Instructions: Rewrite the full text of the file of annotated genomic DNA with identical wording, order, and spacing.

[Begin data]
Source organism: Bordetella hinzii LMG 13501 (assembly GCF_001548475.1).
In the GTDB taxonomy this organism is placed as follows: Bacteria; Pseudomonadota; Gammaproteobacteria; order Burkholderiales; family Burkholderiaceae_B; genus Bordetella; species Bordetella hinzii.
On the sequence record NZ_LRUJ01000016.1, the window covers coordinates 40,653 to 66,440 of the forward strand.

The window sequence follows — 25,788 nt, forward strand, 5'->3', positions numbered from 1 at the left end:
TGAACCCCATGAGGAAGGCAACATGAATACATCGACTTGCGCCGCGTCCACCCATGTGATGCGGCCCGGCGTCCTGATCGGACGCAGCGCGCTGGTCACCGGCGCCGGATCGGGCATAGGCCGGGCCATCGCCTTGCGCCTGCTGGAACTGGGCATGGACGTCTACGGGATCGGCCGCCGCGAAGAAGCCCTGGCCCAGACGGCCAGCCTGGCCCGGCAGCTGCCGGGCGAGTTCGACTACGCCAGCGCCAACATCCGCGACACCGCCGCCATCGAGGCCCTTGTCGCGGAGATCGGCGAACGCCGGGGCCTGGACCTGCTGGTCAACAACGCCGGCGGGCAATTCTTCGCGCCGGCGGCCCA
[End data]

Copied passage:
Source organism: Bordetella hinzii LMG 13501 (assembly GCF_001548475.1).
In the GTDB taxonomy this organism is placed as follows: Bacteria; Pseudomonadota; Gammaproteobacteria; order Burkholderiales; family Burkholderiaceae_B; genus Bordetella; species Bordetella hinzii.
On the sequence record NZ_LRUJ01000016.1, the window covers coordinates 40,653 to 66,440 of the forward strand.

The window sequence follows — 25,788 nt, forward strand, 5'->3', positions numbered from 1 at the left end:
TGAACCCCATGAGGAAGGCAACATGAATACATCGACTTGCGCCGCGTCCACCCATGTGATGCGGCCCGGCGTCCTGATCGGACGCAGCGCGCTGGTCACCGGCGCCGGATCGGGCATAGGCCGGGCCATCGCCTTGCGCCTGCTGGAACTGGGCATGGACGTCTACGGGATCGGCCGCCGCGAAGAAGCCCTGGCCCAGACGGCCAGCCTGGCCCGGCAGCTGCCGGGCGAGTTCGACTACGCCAGCGCCAACATCCGCGACACCGCCGCCATCGAGGCCCTTGTCGCGGAGATCGGCGAACGCCGGGGCCTGGACCTGCTGGTCAACAACGCCGGCGGGCAATTCTTCGCGCCGGCGGCCCA